At first glance, there is one startling difference in Key’s latest adaptation. It is not animated by Kyoto Animation, the studio responsible for handling the majority of Key adaptations. Instead, the esteemed and beloved (not really) J.C. Staff is at the helm. For many, this is a name that will undoubtedly be a cause for concern. In Little Busters, it is.
The story follows the misadventures of Riki and his four childhood friends. Set during the leader Kyousuke’s final year in high school, the group of friends decide to make something of their remaining youth not by overly rebelling, but by practicing and playing baseball together. They cannot form a team with only five members though, which is why Riki and Rin are set to recruit more people from their school. Preferably females, as Rin is the only young lady in the group.
Little Busters’ cast of characters is its strongest trait. No, not because they are especially well-written or unique, but because they are entertaining. It isn’t easy to make a group of anime characters feel like genuine friends with one another, but Little Busters manages to achieve this feat with its wonderful group dynamic. Even the later members contribute to the show in a significant and believable way. The characters truly do make the lighthearted segments a joy to watch.
Being part comedy, it’s a good thing that the jokes are often fresh and clever. Of particular note is Masato. If you remember Sunohara from Clannad, he is a bit like that. Masato and all his muscular glory (and utter lack of brain cells) are the cause for many jokes. Usually at his expense. And usually met with a kick to the face from Rin.
It’s a shame since any appeal the show has is frequently pushed aside in favour of cringe-worthy melodrama. The individual character routes were not very good in the visual novel and they are most certainly not any good here either. It would be one thing if these arcs were merely mediocre, but with J.C. Staff’s lack of directorial talent, they are made absolutely dreadful. The omnibus format also does little to help the rushed pacing, resulting in a format that feels highly formulaic and superfluous. One of the girls has troubles, Riki helps them to overcome it, one or two episodes of comedy follow— repeat, repeat. Thankfully the lighthearted segments are so entertaining, as otherwise, you would probably detest each character by the end of their route. It is that bad at times.
The two worst offenders are Mio’s and Haruka’s routes. In Mio’s route, the viewer is treated with illogical and contradictory character actions further complimented by a hilariously contrived deception on the writer’s part. Plotholes? Everywhere. And it does not even attempt to answer them with anything besides equivocation. The climax could maybe be explained if the characters were taking psychedelic drugs at the time, but looking at it from a realistic perspective it does not make any sense whatsoever. Watching Utena may be less confusing.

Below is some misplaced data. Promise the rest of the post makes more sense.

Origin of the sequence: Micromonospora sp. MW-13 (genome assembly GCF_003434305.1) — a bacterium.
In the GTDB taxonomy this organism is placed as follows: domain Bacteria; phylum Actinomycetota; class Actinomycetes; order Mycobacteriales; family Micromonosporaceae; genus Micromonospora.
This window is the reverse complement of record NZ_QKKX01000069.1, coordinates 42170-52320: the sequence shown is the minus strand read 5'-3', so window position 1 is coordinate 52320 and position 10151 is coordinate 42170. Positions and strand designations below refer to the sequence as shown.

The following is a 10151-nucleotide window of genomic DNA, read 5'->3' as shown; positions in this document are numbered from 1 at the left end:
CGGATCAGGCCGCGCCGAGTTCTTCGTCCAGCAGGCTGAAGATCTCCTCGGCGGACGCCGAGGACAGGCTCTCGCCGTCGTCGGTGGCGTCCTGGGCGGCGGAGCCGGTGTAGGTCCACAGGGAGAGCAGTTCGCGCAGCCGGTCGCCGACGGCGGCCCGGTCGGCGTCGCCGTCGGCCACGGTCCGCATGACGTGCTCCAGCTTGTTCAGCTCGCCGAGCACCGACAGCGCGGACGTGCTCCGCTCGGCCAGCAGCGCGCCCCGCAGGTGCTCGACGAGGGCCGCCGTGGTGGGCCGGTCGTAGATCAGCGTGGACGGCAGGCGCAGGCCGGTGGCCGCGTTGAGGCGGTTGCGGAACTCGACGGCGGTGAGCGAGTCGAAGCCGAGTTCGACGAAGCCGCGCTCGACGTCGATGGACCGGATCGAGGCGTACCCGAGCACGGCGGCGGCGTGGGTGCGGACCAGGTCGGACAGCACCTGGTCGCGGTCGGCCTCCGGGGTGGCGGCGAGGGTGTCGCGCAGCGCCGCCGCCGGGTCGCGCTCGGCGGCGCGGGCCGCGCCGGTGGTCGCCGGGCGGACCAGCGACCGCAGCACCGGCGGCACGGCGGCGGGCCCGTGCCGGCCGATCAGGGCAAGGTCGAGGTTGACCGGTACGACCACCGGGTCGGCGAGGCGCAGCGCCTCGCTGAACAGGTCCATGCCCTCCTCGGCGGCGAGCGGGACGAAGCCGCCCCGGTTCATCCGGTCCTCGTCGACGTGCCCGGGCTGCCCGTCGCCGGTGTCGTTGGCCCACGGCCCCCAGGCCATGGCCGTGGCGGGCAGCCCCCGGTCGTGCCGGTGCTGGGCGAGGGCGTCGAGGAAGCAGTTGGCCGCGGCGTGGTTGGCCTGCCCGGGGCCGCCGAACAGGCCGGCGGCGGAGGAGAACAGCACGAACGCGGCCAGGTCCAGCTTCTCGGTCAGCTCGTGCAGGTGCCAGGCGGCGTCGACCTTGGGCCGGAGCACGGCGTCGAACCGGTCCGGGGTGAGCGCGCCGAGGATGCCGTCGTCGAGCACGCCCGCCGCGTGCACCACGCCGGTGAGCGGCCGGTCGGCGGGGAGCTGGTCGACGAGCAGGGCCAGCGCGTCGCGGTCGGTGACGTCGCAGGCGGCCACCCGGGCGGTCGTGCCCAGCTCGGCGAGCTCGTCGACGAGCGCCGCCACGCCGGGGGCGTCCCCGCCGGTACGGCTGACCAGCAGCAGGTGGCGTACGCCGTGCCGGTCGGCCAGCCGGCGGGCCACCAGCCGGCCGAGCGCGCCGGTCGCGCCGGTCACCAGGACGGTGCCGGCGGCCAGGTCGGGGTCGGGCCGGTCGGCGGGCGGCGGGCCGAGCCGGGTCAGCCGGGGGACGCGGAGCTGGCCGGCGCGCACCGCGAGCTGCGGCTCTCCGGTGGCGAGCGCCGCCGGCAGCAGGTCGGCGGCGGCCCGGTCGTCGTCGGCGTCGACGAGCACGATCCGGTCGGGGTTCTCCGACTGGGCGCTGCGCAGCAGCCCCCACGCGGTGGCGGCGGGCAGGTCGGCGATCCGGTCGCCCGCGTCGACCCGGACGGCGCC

Haruka’s route will also make you want to scream in frustration. Her tragic backstory is implausible (why the hell were the people taking care of her not convicted of abuse?) and the motivations of the antagonist, Kanata, are silly at best. The rest of the route is composed of more cheap plot twists and embarrassingly cliche melodrama. Heck, there’s even a scene where the weather changes from sunshine to storm as soon as Haruka starts crying. How much more cheesy can you get? Little Busters seems to experiment with the limits.
Things do improve, though. After a decent start and two terrible arcs, the last third of the story provides a satisfying dénouement showing how each of the characters has grown over the course of the series. The last episode, in particular, is quite nice, with the long-awaited baseball game being played in high spirits. Some might argue that this improvement is too little too late. They might be right.
One area where Little Busters does not disappoint us with its soundtrack. There may not be anything on the same level of “Dango Kazoku” to mess with your emotions, but the soundtrack as a whole is solid and surprisingly memorable. Then again, it’s pretty hard to make mistakes when you are deriving almost all music from the source material.
Little Busters’ endearing characters are complemented by a highly talented cast of seiyuu. Yui Horie provides a convincing role for a male character (though does little to make Riki any less bland) while Masato’s seiyuu does a wonderful job at delivering the comedy. Rin and Kud, on the other hand, will probably kill your heart from how adorable they sound.
There isn’t much to praise about the art, but it certainly isn’t bad. Just average. Just middling. For a TV anime it is ‘good enough’, but when comparing it to previous Key adaptations you will definitely notice a significant drop in quality. Off-model faces are frequent and many scenes are reduced to panning and ‘talking heads’: devoid of any animation besides the character’s mouth flapping. For an adaptation of one of the most successful visual novels, you would normally expect the artwork to at least be above-average. Not here.
As an adaptation, it is worth mentioning how it compares to the source material. Is it a bad adaptation? It is. If you want to experience the story as it is intended, it would be in your best interests to give the visual novel a read instead. On its own merits and as a condensed version of the story, however, J.C. Staff’s adaptation is merely mediocre. It doesn’t completely butcher the story but with the rushed pacing, poor characterization (especially with regards to Riki), lackluster art and incomplete story— most of the charm that made the visual novel so beloved is nonexistent here. At least there are more cute Rin scenes, though! Maybe that is the one and only good thing.
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